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Among the spicy, jalapenos are the best known, but the slightly milder Anaheim, Ancho, and Poblano are becoming increasingly popular. The slightly hotter Serrano varieties also fall into the pleasantly hot range. They all ripen in 70 to 80 days.

Interest in super hot peppers like Habanero, Scotch Bonnet, Ghost Chili, Caribbean Red and Carolina Reaper is growing. They all take much longer – around 120 days – to mature. You need to be very careful when handling these incredibly hot strains, especially if you have children.

As with tomatoes, there are over 100 varieties of peppers. Many are unique and all have different heat levels. To find out which ones are best for your tastes, google the Scoville scale, a system that measures the spiciness of different peppers.

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Like all cucumbers, Salad More Bush likes it spicy. Like all cucumbers, Salad More Bush likes it spicy. PNG

Cucumbers round out the top 3 heat lovers, and I break them down into four of the most popular categories. For simple slicing varieties, the old Marketmore grades are fine, but there have been some big improvements. Bitter-free varieties like Sweet Success and Slice More are burpless varieties.

English Telegraph and other so-called long English varieties of burpless cucumber are very popular, but honestly, the Japanese burpless varieties have really taken on this niche because of their easy-to-grow and super-tasty fruits, especially varieties like Tasty Green, Burpless Supreme, and Burpless 26.

There are so many great types of stain available today. Cross Country, Pioneer and Homemade Pickles are some of the old stalwarts, but the new pickles are bitter free. With pickling grades, this is less of a problem.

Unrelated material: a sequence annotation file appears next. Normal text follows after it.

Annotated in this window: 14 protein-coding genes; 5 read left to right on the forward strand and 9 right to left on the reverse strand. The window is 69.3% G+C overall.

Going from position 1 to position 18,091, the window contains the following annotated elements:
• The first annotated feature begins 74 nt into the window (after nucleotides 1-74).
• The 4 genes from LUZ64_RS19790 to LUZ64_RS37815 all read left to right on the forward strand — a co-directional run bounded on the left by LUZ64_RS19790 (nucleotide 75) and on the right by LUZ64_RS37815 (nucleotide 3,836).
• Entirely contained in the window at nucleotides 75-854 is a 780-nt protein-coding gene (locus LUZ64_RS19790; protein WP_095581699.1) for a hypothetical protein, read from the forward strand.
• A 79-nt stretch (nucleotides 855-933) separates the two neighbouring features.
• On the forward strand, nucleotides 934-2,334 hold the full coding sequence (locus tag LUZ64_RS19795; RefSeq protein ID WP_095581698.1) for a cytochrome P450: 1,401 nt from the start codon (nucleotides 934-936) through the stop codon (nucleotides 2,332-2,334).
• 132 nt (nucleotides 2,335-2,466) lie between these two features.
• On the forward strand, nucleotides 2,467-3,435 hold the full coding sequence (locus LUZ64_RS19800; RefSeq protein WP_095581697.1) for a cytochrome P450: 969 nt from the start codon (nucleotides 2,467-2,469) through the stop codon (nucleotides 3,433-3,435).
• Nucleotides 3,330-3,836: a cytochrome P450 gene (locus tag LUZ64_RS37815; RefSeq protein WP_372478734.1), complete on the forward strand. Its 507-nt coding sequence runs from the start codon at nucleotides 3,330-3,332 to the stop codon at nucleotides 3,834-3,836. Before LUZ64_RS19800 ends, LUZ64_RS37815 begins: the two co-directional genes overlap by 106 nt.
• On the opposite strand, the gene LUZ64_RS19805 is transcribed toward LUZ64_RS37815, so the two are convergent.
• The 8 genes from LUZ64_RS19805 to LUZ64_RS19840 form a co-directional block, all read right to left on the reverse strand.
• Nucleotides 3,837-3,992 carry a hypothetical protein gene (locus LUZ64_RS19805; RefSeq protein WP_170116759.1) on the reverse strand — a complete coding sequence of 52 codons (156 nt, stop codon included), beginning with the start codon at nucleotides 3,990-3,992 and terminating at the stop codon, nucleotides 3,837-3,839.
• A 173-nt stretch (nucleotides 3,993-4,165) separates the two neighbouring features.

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Cucumbers for container cultivation are in great demand and Spacemaster, Patio Snacker and Bush Pickle are ideal candidates. Growing quickly and ripening early, they will do well in containers, especially if they are on trellis.

And then there are the cucumber specialties like Perseus and Picolino, two short, burping gourmet types, and the older sweet varieties from the Middle East like Ishtar and Babylon, which have quite a following.

If you have a lot of space, you might want to try the bite-sized cucamelons, which look like miniature watermelons. They are good to eat on their own or in a salad, but be careful – the plants tend to build muscle and take up more than their fair share of territory.

With temperatures continuing to rise, soon it will be time to plant out serious heat lovers like eggplant, pumpkin, and melons. Eggplants are growing in popularity as we begin to increase our appreciation for dishes from around the world. When it comes to pumpkins, there are both summer varieties such as zucchini and winter varieties such as buttercups, acorns and butternuts.

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Since they require a long growing season (over 80 days), start melons in containers to make them quite large before setting out. In a very hot place we can grow great melons, honeydew and baby watermelons.

All of these warmth-loving, summer plants must first be acclimatised outdoors. Put them in a place not exposed to sun or wind for a few days. This then helps to tolerate all variable weather conditions.

There is still plenty of time to plant these garden favorites over the next two to three weeks, and availability remains good at most gardening stores. So folks, it’s time to plant.